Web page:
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Café Mediterraneum (2475 Telegraph Ave)
This is the oldest coffee shop in the university area, and it still has a Beat atmosphere.
Blake's (2367 Telegraph Avenue, at Durant Avenue)
This music club opened in the 40s, and since them it has featured every major musical trend.
Owsley’s LSD Factory (1647 Virginia St)
Owsley Stanley had a mission: he wanted to do for LSD what Henry Ford did for the motor car.
In the early 60s, LSD was available only from reputable pharmaceutical companies, who supplied academics and psychologists with the drug for research purposes. The only way to get hold of LSD was via a friendly doctor, and supplies were very limited.
After he tried the drug for the first time, Stanley (like many others) concluded that the drug could transform society for the better, if only it were more widely available.
Stanley set up his first LSD production line in this house in 1964. The police raided the house in February 1965 (Needs Reference); however LSD was legal at this time, and he was arrested for making methedrine (“speed”) instead.
To the consternation of the police, Stanley kept his cool, hired the deputy mayor as his lawyer, and had the case thrown out of court on the basis that no actual methedrine had been found.
Furthermore, Stanley sued the city (successfully) for the return of his laboratory equipment, and then promptly disappeared “underground” and continued producing vast quantities of high grade LSD.
He went on to supply Ken Kesey’s Merry Pranksters with the material for their Acid Tests, and with his profits, he bankrolled many hippie enterprises in the area (as well as financing the purchase of the Grateful Dead’s powerful sound gear).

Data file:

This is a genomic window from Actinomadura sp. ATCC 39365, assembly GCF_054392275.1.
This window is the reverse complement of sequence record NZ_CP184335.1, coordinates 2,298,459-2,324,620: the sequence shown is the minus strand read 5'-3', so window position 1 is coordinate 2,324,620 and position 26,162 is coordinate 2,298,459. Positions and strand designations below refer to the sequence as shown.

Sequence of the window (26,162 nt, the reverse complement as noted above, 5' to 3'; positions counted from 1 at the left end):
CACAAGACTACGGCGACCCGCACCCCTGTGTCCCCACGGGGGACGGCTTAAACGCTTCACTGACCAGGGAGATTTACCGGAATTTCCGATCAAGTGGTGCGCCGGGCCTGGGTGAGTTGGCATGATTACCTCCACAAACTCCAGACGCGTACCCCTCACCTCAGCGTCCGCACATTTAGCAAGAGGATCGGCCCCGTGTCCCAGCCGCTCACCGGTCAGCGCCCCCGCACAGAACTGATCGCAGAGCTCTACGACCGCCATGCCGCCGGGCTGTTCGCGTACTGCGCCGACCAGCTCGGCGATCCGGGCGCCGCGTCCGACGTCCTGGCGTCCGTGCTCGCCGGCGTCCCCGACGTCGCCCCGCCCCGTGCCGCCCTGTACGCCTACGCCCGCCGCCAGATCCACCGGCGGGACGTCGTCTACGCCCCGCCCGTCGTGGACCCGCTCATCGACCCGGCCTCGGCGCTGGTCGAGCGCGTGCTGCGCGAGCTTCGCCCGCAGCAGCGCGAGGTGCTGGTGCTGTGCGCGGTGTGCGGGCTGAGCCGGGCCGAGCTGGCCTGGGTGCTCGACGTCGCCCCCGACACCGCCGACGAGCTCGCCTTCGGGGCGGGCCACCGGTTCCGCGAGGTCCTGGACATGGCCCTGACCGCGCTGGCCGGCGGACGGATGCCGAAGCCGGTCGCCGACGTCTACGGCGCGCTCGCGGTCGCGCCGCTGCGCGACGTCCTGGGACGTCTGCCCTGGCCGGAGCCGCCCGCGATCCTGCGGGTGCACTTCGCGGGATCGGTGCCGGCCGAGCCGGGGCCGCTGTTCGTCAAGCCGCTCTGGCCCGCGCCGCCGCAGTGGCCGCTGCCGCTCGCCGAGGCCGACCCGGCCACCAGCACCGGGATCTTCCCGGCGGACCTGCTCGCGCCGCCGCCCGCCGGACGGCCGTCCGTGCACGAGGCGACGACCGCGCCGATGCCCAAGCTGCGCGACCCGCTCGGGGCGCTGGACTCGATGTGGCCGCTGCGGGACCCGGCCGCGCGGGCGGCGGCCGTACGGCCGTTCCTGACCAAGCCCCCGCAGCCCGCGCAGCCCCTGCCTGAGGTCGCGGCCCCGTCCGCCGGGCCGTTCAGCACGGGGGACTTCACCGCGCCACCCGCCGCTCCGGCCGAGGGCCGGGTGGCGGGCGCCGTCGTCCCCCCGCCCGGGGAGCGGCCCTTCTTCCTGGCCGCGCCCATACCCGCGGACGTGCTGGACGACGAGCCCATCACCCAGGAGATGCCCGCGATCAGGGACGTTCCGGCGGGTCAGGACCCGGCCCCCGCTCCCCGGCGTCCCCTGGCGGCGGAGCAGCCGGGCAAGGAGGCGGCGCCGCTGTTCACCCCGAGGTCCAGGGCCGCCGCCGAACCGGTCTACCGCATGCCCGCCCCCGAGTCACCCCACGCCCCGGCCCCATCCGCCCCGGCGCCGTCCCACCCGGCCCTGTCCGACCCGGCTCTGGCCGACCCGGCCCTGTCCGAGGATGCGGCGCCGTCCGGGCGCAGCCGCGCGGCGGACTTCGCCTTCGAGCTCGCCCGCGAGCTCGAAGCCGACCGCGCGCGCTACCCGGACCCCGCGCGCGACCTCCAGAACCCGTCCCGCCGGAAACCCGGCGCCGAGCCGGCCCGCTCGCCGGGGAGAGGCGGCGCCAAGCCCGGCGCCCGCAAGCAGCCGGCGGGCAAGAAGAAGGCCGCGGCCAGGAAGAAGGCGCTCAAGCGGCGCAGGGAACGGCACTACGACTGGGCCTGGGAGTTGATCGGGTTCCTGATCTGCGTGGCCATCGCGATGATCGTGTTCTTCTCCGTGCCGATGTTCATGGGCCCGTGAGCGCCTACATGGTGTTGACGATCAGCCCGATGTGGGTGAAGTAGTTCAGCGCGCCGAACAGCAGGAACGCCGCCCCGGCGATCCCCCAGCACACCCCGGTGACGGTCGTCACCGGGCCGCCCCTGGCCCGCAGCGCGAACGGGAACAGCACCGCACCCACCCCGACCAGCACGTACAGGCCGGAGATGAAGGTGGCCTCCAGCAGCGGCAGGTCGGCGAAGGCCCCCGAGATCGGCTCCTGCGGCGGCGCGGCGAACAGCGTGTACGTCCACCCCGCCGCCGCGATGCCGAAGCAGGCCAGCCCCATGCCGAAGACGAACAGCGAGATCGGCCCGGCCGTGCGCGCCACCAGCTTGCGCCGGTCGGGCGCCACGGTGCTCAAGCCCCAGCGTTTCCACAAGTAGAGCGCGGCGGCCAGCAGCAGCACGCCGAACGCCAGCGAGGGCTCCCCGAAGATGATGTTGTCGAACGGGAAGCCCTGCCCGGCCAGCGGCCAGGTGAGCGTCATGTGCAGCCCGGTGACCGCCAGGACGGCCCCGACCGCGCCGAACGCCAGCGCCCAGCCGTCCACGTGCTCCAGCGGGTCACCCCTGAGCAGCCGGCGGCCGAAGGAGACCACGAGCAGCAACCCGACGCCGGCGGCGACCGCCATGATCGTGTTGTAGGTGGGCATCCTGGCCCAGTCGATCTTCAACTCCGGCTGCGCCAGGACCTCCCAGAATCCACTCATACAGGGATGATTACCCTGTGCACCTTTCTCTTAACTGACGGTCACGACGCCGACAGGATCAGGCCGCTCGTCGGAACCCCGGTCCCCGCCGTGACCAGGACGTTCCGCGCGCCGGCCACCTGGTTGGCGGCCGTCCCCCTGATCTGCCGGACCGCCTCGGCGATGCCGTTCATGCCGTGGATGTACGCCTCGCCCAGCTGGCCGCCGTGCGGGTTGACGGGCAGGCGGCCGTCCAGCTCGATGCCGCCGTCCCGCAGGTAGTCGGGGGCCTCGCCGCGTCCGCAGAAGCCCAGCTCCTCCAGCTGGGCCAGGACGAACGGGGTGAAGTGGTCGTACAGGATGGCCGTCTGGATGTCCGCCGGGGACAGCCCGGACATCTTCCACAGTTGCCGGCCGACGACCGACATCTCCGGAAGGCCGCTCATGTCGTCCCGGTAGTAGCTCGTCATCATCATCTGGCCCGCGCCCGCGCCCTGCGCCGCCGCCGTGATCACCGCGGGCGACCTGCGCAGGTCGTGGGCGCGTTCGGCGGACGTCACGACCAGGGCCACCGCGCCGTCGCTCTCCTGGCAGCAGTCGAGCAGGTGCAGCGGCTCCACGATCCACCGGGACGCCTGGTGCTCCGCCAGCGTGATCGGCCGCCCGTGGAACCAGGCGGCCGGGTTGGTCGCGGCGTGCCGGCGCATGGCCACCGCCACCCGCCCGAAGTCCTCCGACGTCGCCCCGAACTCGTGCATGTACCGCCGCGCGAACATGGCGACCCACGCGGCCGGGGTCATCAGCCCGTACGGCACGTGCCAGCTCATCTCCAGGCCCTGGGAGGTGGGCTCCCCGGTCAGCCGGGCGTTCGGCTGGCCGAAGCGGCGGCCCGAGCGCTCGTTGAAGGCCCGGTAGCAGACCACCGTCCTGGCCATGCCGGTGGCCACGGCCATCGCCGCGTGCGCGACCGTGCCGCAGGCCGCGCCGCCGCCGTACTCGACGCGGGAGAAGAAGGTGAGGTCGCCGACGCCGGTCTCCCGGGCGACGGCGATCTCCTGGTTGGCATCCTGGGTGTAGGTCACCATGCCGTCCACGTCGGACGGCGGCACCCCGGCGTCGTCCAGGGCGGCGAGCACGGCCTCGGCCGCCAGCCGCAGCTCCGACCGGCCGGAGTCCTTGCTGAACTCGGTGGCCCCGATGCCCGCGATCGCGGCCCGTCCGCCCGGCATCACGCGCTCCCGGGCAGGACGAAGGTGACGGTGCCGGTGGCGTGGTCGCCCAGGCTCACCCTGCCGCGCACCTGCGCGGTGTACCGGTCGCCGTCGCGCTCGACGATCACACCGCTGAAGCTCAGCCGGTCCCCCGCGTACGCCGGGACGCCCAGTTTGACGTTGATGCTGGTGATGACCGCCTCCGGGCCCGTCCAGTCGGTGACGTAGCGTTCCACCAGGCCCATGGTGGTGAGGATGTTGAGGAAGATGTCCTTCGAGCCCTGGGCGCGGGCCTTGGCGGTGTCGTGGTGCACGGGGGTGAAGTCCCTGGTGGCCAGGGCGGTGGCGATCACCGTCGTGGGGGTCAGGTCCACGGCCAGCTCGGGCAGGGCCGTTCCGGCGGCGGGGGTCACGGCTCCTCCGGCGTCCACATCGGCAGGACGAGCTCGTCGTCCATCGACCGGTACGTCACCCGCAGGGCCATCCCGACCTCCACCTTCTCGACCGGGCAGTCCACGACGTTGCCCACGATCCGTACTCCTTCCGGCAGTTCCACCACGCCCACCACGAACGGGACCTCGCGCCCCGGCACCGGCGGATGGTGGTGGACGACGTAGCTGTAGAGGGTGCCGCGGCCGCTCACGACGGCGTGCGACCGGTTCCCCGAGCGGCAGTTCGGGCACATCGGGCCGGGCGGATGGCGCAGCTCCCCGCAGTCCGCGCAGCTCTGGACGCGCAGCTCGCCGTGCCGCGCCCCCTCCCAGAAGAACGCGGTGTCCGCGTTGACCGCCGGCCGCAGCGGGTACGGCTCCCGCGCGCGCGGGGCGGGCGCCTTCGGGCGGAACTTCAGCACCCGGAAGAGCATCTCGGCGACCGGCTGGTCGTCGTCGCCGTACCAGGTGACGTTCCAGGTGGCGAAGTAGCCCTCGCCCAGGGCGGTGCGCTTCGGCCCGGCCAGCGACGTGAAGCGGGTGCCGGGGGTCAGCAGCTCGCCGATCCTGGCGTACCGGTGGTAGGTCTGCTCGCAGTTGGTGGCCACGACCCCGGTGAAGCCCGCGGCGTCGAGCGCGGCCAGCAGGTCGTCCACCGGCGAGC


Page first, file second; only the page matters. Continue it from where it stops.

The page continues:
To some extent Stanley succeeded in his quest to transform a generation of young minds. The ready availability of LSD changed a lot of lives in the sixties (some for the worse, but many - from their own accounts - for the better), and the psychedelic movement quickly swept across the globe.
People's Park Berkley
This plot of university owned land was one of the key battlefields in the sixties free speech movement. Students appropriated it as a community space in April 1969. However, the university administration wanted to use the land as a car park, and four days later, the police (led by Ed Meese, who went on the head the US Justice Department in the Reagan years) stormed the park and tear-gassed the students. The police injured over 100 people, and killed a bystander.
Following this debacle, a crowd of 20,000 occupied the small Park on May 30 1969 and decorated the fences with flowers. The university administration took the point, and the Park was preserved.
Berkley Community Theatre (1930 Alston Way and Milvia St)
The theatre is best known as the venue for Hendrix’s movie Jimi Plays Berkley (which captured the mood of the times by interspersing footage of student riots with Hendrix’s incendiary guitar noise). The medium sized theatre still presents rock performers.
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